Fig. 1.
Fig. 1.

Change of average mass loss of the broccoli samples at 5 °C cold and at 21 °C storage

Citation: Progress in Agricultural Engineering Sciences Progress 2020; 10.1556/446.2020.10010

Fig. 2.
Fig. 2.

Overall broccoli quality changes represented by the digital pictures taken during storage

Citation: Progress in Agricultural Engineering Sciences Progress 2020; 10.1556/446.2020.10010

Fresh broccoli's original mature green color is one of its main quality features. According to our results, the photosynthetically active chlorophyll content related parameters showed also, the positive effect of cold temperature (5 °C) combined with 1-MCP treatments (Figs. 3 and 4) providing the preservation of green color. Having compared the two temperature treatments, in case of minimal (F0) fluorescence (data not shown) clear and significant difference was found between the 1-MCP-treated sample and the only ethylene treated samples and untreated control samples. In case of 21 °C stored samples the positive effect of 1-MCP is kept the samples until the 3rd day, but it was followed by a rapid decrease. In case of control and ethylene treated samples, this steep and rapid decrease occurred right after the 1st day as negative quality change and rapid degreening of the florets.

Fig. 3.
Fig. 3.

The Fv/Fm chlorophyll fluorescence change of broccoli samples stored at 5 °C (left) and at room temperature of 21 °C (right).

Citation: Progress in Agricultural Engineering Sciences Progress 2020; 10.1556/446.2020.10010

Fig. 4.
Fig. 4.

The Fm/F0 ratio's change of broccoli samples stored at 5 °C (left) and at 21 °C (right).

Citation: Progress in Agricultural Engineering Sciences Progress 2020; 10.1556/446.2020.10010

The same characteristic change was observed in case of maximal (Fm), variable (Fv) fluorescence values (data not shown), and additionally in case of Fv/Fm and Fm/F0 values (Figs. 3 and 4). Furthermore, these later parameters show more clearly the significant and positive effect of low temperature and 1-MCP-treatment on photosynthetically active chlorophyll related green color retention (Figs. 3 and 4). It was observed that the rapid degreening related decrease of control and ethylene treated samples was associated with the fluorescence parameters' steep decrease from the 2nd and 4th day in case of 21 and 5 °C, respectively (Figs. 3 and 4). These changes are also to be followed in the digital pictures taken (see Fig. 2).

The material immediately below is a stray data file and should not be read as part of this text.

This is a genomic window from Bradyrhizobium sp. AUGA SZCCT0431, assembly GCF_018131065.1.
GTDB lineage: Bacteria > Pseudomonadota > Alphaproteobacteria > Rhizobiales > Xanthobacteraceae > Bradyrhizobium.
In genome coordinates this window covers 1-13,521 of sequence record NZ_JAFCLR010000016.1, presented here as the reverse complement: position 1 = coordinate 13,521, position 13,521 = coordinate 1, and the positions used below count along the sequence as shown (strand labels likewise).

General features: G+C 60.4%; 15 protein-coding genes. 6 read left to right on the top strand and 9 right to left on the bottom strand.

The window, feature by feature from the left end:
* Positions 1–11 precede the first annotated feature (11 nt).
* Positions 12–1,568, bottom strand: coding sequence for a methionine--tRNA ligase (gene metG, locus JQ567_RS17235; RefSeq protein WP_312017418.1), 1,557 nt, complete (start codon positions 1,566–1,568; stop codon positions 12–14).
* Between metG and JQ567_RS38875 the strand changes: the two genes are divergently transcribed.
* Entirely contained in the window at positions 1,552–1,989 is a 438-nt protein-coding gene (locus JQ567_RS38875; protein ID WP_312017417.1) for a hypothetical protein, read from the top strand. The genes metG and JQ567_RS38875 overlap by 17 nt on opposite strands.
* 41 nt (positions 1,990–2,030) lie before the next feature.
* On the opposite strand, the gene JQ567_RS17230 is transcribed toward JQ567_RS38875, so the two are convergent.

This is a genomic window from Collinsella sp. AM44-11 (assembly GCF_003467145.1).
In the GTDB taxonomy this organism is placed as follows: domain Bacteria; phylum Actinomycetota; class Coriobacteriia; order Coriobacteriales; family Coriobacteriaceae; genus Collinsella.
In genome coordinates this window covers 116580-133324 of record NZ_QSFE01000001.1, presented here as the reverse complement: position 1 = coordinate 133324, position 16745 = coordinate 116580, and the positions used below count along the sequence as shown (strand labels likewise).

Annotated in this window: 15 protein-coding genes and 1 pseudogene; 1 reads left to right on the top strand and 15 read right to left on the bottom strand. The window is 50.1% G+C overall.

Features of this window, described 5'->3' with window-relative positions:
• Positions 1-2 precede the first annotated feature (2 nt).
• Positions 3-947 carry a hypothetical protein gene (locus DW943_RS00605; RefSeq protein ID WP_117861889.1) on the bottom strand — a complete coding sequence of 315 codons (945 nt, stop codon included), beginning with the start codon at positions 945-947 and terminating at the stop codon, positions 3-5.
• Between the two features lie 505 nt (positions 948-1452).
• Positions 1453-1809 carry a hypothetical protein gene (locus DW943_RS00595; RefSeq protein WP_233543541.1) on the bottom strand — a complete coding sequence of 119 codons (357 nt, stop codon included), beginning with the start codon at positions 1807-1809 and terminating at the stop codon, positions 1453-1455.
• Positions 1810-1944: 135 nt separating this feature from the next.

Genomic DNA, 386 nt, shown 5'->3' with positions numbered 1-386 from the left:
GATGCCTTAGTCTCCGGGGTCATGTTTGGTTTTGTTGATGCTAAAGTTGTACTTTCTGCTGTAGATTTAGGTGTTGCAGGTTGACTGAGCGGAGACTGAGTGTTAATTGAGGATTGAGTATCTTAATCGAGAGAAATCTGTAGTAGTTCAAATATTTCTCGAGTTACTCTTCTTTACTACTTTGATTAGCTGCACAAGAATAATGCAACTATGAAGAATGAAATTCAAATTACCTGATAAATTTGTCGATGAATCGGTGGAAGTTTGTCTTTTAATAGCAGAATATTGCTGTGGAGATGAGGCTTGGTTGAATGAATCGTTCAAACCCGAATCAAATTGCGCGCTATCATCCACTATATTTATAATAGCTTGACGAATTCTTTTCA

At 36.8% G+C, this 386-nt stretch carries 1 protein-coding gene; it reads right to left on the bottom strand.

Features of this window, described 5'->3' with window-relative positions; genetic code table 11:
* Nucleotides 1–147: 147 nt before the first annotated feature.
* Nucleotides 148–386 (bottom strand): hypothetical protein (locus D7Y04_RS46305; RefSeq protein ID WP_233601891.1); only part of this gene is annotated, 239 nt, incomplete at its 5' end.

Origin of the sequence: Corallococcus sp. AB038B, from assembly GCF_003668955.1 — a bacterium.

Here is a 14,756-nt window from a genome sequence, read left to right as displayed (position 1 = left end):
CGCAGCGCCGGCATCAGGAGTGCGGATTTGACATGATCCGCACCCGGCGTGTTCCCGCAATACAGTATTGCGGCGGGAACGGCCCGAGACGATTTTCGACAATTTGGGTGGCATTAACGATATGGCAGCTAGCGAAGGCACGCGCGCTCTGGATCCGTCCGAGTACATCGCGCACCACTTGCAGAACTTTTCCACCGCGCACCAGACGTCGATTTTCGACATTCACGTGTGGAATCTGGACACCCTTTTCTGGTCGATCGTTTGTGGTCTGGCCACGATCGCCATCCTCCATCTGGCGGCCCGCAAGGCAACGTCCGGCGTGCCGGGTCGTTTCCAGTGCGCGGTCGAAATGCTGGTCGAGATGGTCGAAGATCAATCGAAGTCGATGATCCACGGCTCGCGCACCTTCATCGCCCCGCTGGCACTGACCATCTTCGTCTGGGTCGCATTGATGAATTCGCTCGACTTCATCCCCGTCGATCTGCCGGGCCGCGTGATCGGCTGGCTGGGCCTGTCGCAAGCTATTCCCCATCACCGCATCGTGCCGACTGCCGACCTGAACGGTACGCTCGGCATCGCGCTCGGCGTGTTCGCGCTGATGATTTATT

The 1-MCP-treated samples stored at 5 °C retained higher photosynthetic activity during the entire storage period. The average initial Fv/Fm fluorescence values (>0.7) represented the mature green and highly photosynthetically active chlorophyll containing intact broccoli tissue (Fig. 3). The less significant change of F0 revealed that this parameter was found to be a less sensible parameter than the Fm, Fv, Fv/Fm or Fm/F0 (see Figs. 3 and 4).

The data revealed that they characterize more reliably and sensibly the ethylene induced degreening related chlorophyll fluorescence changes and the 1-MCP provided green color (quality) preservation/retention, especially during cold storage at 5 °C.

The DA-index® values of the treatments also showed clearly (notice the different horizontal scaling of Fig. 5) the earlier mentioned significant difference between the two temperature treatments and the 1-MCP or ethylene treatments, respectively. This temperature dependent, rapid and steep decrease in DA-index® values of at 21 °C stored samples clearly started from day 2 (Fig. 5, right) due to the negative effect of higher temperature and ethylene, compared to the less moderate change observed at 5 °C (Fig. 5 left) started later only about the 4–5th day provided by the 1-MCP.

Fig. 5.
Fig. 5.

The Change of broccoli's DA index® during storage at 5 °C (left) and at 21 °C (right)

Citation: Progress in Agricultural Engineering Sciences Progress 2020; 10.1556/446.2020.10010

Our results coincidence with the results of Fan and Mattheis (2000), Fernández-León et al. (2013), Sabir (2012), and Yuan et al. (2010) suggesting the application of combined treatments with 1-MCP and low temperature cold storage for quality maintenance of fresh broccoli.

Conclusions